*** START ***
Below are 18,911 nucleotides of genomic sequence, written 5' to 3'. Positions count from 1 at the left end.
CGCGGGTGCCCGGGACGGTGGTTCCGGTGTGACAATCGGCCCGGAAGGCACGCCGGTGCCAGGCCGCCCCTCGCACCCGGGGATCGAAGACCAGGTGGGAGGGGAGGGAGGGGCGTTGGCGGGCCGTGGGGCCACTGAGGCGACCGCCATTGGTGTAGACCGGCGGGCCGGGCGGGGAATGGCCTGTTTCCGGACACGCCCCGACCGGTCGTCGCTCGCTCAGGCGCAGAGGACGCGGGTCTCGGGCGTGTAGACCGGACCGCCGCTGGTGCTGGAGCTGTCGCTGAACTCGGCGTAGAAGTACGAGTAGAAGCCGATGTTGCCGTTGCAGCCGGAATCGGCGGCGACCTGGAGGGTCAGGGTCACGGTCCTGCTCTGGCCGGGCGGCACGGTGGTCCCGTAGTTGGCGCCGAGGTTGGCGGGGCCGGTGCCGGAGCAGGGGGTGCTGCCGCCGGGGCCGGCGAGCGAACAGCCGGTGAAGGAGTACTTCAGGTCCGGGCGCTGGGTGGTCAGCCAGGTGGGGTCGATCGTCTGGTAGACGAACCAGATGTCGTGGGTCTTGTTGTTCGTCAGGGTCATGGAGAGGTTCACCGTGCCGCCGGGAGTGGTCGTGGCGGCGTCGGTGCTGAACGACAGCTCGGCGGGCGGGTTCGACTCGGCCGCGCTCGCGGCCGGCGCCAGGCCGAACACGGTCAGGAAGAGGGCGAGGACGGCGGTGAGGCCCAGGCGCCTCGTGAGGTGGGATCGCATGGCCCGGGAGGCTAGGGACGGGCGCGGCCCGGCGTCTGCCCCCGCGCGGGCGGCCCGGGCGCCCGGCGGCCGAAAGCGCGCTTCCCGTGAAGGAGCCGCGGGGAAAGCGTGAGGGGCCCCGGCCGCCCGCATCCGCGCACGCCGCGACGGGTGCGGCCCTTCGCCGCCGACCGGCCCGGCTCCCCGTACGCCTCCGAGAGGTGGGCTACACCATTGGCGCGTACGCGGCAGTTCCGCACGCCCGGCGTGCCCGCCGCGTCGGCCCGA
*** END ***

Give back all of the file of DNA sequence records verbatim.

Below are 18,911 nucleotides of genomic sequence, written 5' to 3'. Positions count from 1 at the left end.
CGCGGGTGCCCGGGACGGTGGTTCCGGTGTGACAATCGGCCCGGAAGGCACGCCGGTGCCAGGCCGCCCCTCGCACCCGGGGATCGAAGACCAGGTGGGAGGGGAGGGAGGGGCGTTGGCGGGCCGTGGGGCCACTGAGGCGACCGCCATTGGTGTAGACCGGCGGGCCGGGCGGGGAATGGCCTGTTTCCGGACACGCCCCGACCGGTCGTCGCTCGCTCAGGCGCAGAGGACGCGGGTCTCGGGCGTGTAGACCGGACCGCCGCTGGTGCTGGAGCTGTCGCTGAACTCGGCGTAGAAGTACGAGTAGAAGCCGATGTTGCCGTTGCAGCCGGAATCGGCGGCGACCTGGAGGGTCAGGGTCACGGTCCTGCTCTGGCCGGGCGGCACGGTGGTCCCGTAGTTGGCGCCGAGGTTGGCGGGGCCGGTGCCGGAGCAGGGGGTGCTGCCGCCGGGGCCGGCGAGCGAACAGCCGGTGAAGGAGTACTTCAGGTCCGGGCGCTGGGTGGTCAGCCAGGTGGGGTCGATCGTCTGGTAGACGAACCAGATGTCGTGGGTCTTGTTGTTCGTCAGGGTCATGGAGAGGTTCACCGTGCCGCCGGGAGTGGTCGTGGCGGCGTCGGTGCTGAACGACAGCTCGGCGGGCGGGTTCGACTCGGCCGCGCTCGCGGCCGGCGCCAGGCCGAACACGGTCAGGAAGAGGGCGAGGACGGCGGTGAGGCCCAGGCGCCTCGTGAGGTGGGATCGCATGGCCCGGGAGGCTAGGGACGGGCGCGGCCCGGCGTCTGCCCCCGCGCGGGCGGCCCGGGCGCCCGGCGGCCGAAAGCGCGCTTCCCGTGAAGGAGCCGCGGGGAAAGCGTGAGGGGCCCCGGCCGCCCGCATCCGCGCACGCCGCGACGGGTGCGGCCCTTCGCCGCCGACCGGCCCGGCTCCCCGTACGCCTCCGAGAGGTGGGCTACACCATTGGCGCGTACGCGGCAGTTCCGCACGCCCGGCGTGCCCGCCGCGTCGGCCCGA